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From the Past

Films on the to-do list

  • Armageddon Time
  • Black Widow
  • Chimes at Midnight
  • The Killing of a Sacred Deer
  • Last Christmas
  • Remember Sunday
  • Shazam! 2
  • Thor: Love and Thunder
  • Spy Guys

Iron Road (2008)

TV miniseries review: Iron Road (2008), directed by David Wu

Canadian railroad tycoon Alfred Nichol (Sam Neill) is on the brink of financial ruin. He has a railway line to finish building, and he expected two thousand Chinese workers that are nowhere to be seen. Therefore, he sends his son James (Luke Macfarlane) to Hong Kong to investigate. In China, he meets Relic (Peter O’Toole), who can speak Chinese and can help him.

In China, we see the other side of the story – Little Tiger (Li Sun) works in a fireworks factory and is learning about black powder. She is posing as a boy and is learning English from Relic. She promises James she can find his workers – and she wants to be one of them, but she keeps meeting with resistance, because she’s just a young boy, what can (s)he do? Little Tiger’s father went to “Gold Mountain” when she was younger, and they said he died, but she still wants to go look for him – and “Gold Mountain” (Canada) is where the railroad’s at.

In Canada, which is of course where Little Tiger manages to get to in the end, or there wouldn’t be much of a story, the Bookman (Tony Leung Ka Fai) and two of the white men in charge of the operation (Kenneth Mitchell and Ian Tracey) are swindling money. Because she caused a lot of trouble for a local gang leader in Hong Kong, Little Tiger finds herself not just being followed to Canada, but is also torn between trying to find her father, getting trusted to work with black powder and her growing feelings for James … who still thinks she’s a boy. All the while, the railroad needs finishing as soon as possible, or they’ll all be without money.

Back in the days of the old Sam Neill Mailing List (R.I.P. SNeill), this is the sort of production that would be branded “N.E.S.” – Not Enough Sam. The little he does grace us with his presence, he’s a grumpy git. A good-looking one, granted, but a grumpy, shouty git nonetheless. It was a bit of a change to see Macfarlane get it on with a girl – his character in Brothers & Sisters (where I know him from) was gay – because he starts out being a bit of a playboy. Good performance. O’Toole is a gem, like you’d expect, but the shining star is Li Sun. Little Tiger is no meek little lotus flower, she’s a fiery, ambitious survivor and she means business. Not just that, she’s also highly skilled at her work with fireworks, and you want her to succeed.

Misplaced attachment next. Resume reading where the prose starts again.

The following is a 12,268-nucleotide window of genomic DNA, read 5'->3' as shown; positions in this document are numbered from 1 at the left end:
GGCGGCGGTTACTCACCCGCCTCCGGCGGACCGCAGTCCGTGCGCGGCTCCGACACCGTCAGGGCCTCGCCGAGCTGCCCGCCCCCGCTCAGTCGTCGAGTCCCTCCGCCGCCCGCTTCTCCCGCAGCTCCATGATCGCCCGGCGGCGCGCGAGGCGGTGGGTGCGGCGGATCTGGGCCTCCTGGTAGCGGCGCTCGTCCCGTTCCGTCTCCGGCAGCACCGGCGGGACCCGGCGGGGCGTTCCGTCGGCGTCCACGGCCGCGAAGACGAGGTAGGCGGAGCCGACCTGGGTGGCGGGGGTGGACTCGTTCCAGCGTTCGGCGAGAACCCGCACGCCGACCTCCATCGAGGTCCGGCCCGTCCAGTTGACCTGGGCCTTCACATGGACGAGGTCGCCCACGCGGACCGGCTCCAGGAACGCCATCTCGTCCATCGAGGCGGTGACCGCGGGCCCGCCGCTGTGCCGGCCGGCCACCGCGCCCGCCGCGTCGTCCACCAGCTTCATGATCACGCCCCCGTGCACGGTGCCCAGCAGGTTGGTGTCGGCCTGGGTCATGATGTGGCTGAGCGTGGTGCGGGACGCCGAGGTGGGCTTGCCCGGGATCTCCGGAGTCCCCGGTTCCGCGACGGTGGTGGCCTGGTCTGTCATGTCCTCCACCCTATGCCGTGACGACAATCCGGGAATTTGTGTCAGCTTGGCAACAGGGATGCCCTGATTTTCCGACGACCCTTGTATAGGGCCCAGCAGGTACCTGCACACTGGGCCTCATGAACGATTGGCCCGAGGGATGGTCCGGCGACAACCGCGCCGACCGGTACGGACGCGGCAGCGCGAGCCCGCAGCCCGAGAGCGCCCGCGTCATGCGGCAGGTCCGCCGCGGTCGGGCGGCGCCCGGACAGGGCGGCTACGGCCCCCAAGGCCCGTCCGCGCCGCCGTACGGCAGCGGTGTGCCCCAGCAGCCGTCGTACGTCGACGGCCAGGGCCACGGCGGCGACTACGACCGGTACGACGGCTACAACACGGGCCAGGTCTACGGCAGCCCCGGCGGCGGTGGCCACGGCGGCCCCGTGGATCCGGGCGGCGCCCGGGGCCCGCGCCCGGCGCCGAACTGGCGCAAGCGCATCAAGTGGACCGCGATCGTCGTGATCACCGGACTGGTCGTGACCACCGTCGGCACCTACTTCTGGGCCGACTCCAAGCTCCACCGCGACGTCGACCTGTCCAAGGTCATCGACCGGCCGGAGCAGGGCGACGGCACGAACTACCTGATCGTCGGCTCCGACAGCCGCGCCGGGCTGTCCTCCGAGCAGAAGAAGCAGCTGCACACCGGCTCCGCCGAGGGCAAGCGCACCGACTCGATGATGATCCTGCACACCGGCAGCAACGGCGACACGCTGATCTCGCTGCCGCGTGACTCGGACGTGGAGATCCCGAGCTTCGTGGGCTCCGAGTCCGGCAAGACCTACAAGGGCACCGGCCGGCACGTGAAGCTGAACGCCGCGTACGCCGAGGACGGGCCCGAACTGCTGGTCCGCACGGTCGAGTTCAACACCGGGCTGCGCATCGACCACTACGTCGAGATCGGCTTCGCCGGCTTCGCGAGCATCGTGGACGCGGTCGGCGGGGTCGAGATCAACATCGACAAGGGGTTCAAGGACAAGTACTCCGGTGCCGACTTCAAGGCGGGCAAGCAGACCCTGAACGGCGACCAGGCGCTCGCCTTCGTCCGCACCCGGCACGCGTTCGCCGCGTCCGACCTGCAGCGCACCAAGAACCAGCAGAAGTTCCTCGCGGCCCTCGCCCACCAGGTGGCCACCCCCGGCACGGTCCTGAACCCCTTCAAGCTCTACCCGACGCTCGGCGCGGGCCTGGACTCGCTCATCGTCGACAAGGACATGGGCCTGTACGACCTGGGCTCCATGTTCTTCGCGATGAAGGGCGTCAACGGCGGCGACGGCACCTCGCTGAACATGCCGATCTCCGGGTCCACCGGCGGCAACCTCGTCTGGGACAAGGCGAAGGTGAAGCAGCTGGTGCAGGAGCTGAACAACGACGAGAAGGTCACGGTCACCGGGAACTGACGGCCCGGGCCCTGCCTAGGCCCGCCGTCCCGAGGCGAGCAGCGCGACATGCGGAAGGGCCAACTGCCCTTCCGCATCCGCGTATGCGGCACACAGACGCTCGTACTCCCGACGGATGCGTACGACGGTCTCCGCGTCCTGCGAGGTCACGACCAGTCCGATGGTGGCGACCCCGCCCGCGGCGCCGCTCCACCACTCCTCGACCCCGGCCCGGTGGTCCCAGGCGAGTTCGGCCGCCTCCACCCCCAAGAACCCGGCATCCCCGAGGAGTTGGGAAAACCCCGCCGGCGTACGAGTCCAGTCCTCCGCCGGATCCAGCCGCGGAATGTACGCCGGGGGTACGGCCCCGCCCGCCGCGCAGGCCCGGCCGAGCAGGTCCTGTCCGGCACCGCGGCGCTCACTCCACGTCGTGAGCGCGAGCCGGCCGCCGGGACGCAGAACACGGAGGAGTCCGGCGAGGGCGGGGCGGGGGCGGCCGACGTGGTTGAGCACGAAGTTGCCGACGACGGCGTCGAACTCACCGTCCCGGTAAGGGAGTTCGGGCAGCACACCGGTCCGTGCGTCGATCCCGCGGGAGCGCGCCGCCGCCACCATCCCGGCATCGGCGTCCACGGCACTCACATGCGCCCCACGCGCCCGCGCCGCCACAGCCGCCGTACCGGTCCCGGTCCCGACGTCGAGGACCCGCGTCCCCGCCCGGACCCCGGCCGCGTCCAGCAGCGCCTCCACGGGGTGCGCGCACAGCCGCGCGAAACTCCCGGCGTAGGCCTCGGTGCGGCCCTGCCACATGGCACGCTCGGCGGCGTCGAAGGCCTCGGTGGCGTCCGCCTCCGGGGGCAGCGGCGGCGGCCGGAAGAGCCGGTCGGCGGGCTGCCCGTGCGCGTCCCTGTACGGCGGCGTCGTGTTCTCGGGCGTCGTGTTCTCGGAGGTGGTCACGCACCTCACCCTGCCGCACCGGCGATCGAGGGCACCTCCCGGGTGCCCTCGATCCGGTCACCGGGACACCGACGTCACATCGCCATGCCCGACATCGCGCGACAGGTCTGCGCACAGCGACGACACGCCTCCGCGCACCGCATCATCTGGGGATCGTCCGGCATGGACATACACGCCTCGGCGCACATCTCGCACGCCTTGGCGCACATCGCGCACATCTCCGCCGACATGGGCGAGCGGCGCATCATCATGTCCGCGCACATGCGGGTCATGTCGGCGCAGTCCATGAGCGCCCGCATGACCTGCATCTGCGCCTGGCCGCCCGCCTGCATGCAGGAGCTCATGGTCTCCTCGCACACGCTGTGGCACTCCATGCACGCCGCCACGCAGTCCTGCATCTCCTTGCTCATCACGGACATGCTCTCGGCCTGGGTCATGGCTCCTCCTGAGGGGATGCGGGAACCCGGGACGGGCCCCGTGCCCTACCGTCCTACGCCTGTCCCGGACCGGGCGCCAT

The question of if her father really is dead or not stares you in the face for a long time, until you think “aww, now she’s NEVER going to find out!” It was predictable, to say the least. More of a surprise was that no one called Little Tiger’s bluff. Ever. She shared a tent with men, she even shared a cargo hold across the Pacific with them, and no one ever thought she was a woman and not a teenage boy. Sounds a bit improbable to me, especially since it was so obvious she was a girl the first time she appears on screen. In fact, it’s not until a few minutes in we learn that she’s pretending to be a boy. Oh well.

This two-part miniseries (each part about 90 minutes long) is not exactly highly paced, but it’s a good story well told. To follow the Chinese railroad workers is fascinating, as the only thing I’ve ever “learned” about it has been in Western films and reading Lucky Luke … neither of which are famous for their historical accuracy. It also shows us what the employers thought of their workers (read: very little), and what the workers’ daily lives might have looked like, and what they had to endure. For that, I salute Iron Road, and will definitely watch again at some point.

4 out of 5 firecrackers.


An easily distracted and over-excited introvert who never learns to go to bed at a reasonable time. Enjoys traveling (when there's not a plague on), and taking photos of European architecture. Cares for cats, good coffee and Boardwalk Empire. A child of her time, she did media studies in school and still can't decide what she wants to be when she grows up.

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